Daily Devotion for September 9, 2009
Our Father, who art in heaven, hallowed be thy name. Thy kingdom come; Thy will be done, on earth as it is in heaven. Give us this day our daily bread, and forgive us our trespasses, as we forgive those who trespass against us. And lead us not into temptation, but deliver us from evil.
For Thine is the kingdom, and the power, and the glory, forever and ever.
Prayer for the Morning
Oh Lord, most heavenly Father, Almighty and everlasting God, who has safely brought me to the beginning of this day; I give you thanks for my creation, preservation, and all the blessings of my life. Grant that this day I fall into no sin, neither run into any kind of danger; but that all my doings, being governed by your will, may be righteous in your sight. Through Christ our Lord, I pray.
Prayer of Saint Francis of AssisiLord, make me an instrument of your peace.
Where there is hatred, let me sow love;
where there is injury, pardon;
where there is doubt, faith;
where there is despair, hope;
where there is darkness, light;
and where there is sadness, joy.
O Divine Master, grant that I may not so much seek
to be consoled as to console;
to be understood as to understand;
to be loved as to love.
For it is in giving that we receive;
it is in pardoning that we are pardoned;
and it is in dying that we are born to eternal life.
(Additional prayers may be found at Prayers for All Occasions.)
God be with you 'til we meet again.
Gospel of Matthew 5:21-26
The Sermon on the Mount [Part 3] - Reconcile with Your Brother
You have heard that it was said to the ancients, 'Thou shalt not kill'; and whoever kills will be in danger of the judgment; but I tell you, that every one who is angry with his brother shall be in danger of the judgment. Whoever insults his brother will be in danger of judgment by the council; and whoever curses him as a "fool" is in danger of hellfire.
If you offer a gift at the altar, and remember that your brother has anything against you, leave your gift before the altar, and go your way; first, be reconciled with your brother; then come and offer your gift.
Agree with your adversary quickly, while you are with him in the street, lest he has you arrested, and the officer brings you before a judge, and you are put in prison. Truly I say to you, that you will not get out of prison until you have paid the last penny.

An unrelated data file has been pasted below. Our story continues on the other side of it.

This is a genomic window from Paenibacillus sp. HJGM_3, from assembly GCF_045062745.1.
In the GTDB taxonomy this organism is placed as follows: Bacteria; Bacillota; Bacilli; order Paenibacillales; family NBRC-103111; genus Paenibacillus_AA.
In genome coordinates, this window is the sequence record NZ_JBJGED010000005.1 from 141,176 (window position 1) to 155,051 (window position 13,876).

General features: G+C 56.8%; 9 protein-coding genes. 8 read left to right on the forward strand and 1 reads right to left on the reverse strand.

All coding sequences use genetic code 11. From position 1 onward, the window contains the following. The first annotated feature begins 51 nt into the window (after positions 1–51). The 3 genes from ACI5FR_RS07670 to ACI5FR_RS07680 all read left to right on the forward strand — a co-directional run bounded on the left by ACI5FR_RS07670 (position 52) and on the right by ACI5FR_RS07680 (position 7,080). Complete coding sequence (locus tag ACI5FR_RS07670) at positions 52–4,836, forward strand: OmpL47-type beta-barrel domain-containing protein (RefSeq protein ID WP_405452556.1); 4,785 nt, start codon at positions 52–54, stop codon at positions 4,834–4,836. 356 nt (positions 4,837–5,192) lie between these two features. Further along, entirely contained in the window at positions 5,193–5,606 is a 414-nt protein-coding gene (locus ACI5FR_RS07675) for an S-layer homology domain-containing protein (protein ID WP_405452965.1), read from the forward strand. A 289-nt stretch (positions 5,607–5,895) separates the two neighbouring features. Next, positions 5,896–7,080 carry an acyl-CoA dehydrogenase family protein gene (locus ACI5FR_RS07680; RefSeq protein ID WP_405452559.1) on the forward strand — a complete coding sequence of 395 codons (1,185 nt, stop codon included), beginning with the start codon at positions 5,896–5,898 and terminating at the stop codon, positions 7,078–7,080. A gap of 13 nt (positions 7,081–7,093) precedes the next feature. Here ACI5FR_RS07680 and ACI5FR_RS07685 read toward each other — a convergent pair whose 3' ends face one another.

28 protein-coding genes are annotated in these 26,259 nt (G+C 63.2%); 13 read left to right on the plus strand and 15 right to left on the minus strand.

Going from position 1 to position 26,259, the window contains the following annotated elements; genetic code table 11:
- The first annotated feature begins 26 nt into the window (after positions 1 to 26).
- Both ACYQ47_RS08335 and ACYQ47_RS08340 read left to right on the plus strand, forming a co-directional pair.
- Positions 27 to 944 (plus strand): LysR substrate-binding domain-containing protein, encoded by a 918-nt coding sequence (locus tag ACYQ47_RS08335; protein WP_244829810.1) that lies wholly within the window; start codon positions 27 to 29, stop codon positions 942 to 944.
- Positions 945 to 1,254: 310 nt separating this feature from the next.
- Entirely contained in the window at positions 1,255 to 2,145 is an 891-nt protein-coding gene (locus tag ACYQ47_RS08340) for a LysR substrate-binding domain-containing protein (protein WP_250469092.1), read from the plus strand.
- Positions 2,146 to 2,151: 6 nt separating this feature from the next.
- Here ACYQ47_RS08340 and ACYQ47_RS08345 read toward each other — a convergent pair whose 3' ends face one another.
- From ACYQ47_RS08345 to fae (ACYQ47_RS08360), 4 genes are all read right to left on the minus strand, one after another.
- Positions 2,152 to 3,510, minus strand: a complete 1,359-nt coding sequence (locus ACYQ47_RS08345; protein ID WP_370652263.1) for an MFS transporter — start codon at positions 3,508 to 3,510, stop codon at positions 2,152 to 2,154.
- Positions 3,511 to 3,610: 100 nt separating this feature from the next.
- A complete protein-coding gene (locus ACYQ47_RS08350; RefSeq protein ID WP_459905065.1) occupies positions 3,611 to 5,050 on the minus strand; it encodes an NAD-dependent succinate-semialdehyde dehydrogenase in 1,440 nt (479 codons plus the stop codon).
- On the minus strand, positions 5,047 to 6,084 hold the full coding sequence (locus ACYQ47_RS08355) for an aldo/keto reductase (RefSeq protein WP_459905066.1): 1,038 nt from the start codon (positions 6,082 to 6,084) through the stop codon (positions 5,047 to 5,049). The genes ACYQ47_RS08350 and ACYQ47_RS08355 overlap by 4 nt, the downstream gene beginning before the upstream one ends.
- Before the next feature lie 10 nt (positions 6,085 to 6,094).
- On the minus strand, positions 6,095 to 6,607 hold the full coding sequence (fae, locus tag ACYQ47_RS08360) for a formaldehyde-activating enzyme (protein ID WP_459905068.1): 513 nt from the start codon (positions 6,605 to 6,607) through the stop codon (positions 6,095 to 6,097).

Notes on the Scripture
The 'council' is specifically the Sanhedrin, a religious body. The Hebrew of the day would have had his adversary summoned before a religious judge who, if finding the accused guilty, would have ordered him arrested, very different from today, where arrest precedes trial before a civil judge and jury. Also, modern criminal codes do not generally impose prison time for debt. Still, in the last line (verse 26), Christ's use of prison and monetary debt as a metaphor are not hard to follow. Even the smallest of our sins are to be taken seriously, because they be called for payment.
Christ is stern on the subject of insulting and combative behavior, which modern society seems to accept and even glorify. Our culture is adversarial; insulting speech and commercial dispute are a part of life. Although calling someone a "fool" may not mean quite what it once did, still, Christ clearly regards cursing someone in anger as a serious sin, with a severe punishment. (The English word 'hellfire' is also modern, the closest equivalent to 'the fire of gehenna'; this is one of the few times in which Christ refers to a fiery punishment in the afterlife.)
We might wish that Christian organizations and leaders were free of this conduct. Thankfully, at least in public, mainstream Christian leaders have become more sensitive to it in the past 500 years. As late as the 17th century, vile insults, executions, and even genocide were all-too-common occurrences among competing Christian ideologies.
Although different theologies have different teachings on penance and forgiveness of sin, all would agree that Christ would have us avoid such conduct and that committing these acts puts us in danger of judgment. If you want to follow Christ's path, think twice and then think again before insulting someone, even if he is your worst enemy. Combative behavior is not part of Christ's plan for our lives.